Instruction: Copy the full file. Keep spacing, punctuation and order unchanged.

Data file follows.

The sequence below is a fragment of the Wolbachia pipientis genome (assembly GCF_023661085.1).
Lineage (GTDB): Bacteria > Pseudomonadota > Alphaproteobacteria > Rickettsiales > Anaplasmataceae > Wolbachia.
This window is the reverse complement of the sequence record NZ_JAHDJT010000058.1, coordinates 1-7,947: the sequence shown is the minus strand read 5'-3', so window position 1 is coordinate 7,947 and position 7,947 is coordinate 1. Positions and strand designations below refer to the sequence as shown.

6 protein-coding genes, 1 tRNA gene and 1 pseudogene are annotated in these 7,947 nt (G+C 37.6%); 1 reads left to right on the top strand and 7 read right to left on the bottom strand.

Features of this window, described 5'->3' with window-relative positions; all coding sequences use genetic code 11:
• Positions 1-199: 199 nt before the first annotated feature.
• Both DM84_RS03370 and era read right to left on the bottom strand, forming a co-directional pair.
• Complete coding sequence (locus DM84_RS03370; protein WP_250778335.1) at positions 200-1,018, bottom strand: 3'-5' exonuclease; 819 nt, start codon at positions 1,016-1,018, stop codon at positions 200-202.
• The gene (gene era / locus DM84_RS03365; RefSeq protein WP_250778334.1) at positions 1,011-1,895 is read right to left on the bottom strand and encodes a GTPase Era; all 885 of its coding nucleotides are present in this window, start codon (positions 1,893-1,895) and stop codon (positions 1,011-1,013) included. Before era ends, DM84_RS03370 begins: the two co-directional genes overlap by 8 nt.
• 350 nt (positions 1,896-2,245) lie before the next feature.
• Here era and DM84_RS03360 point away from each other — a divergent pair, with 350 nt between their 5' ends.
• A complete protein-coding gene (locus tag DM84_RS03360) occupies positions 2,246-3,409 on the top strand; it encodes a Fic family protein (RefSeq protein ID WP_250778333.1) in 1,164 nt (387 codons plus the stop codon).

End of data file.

The sequence below is a fragment of the Wolbachia pipientis genome (assembly GCF_023661085.1).
Lineage (GTDB): Bacteria > Pseudomonadota > Alphaproteobacteria > Rickettsiales > Anaplasmataceae > Wolbachia.
This window is the reverse complement of the sequence record NZ_JAHDJT010000058.1, coordinates 1-7,947: the sequence shown is the minus strand read 5'-3', so window position 1 is coordinate 7,947 and position 7,947 is coordinate 1. Positions and strand designations below refer to the sequence as shown.

6 protein-coding genes, 1 tRNA gene and 1 pseudogene are annotated in these 7,947 nt (G+C 37.6%); 1 reads left to right on the top strand and 7 read right to left on the bottom strand.

Features of this window, described 5'->3' with window-relative positions; all coding sequences use genetic code 11:
• Positions 1-199: 199 nt before the first annotated feature.
• Both DM84_RS03370 and era read right to left on the bottom strand, forming a co-directional pair.
• Complete coding sequence (locus DM84_RS03370; protein WP_250778335.1) at positions 200-1,018, bottom strand: 3'-5' exonuclease; 819 nt, start codon at positions 1,016-1,018, stop codon at positions 200-202.
• The gene (gene era / locus DM84_RS03365; RefSeq protein WP_250778334.1) at positions 1,011-1,895 is read right to left on the bottom strand and encodes a GTPase Era; all 885 of its coding nucleotides are present in this window, start codon (positions 1,893-1,895) and stop codon (positions 1,011-1,013) included. Before era ends, DM84_RS03370 begins: the two co-directional genes overlap by 8 nt.
• 350 nt (positions 1,896-2,245) lie before the next feature.
• Here era and DM84_RS03360 point away from each other — a divergent pair, with 350 nt between their 5' ends.
• A complete protein-coding gene (locus tag DM84_RS03360) occupies positions 2,246-3,409 on the top strand; it encodes a Fic family protein (RefSeq protein ID WP_250778333.1) in 1,164 nt (387 codons plus the stop codon).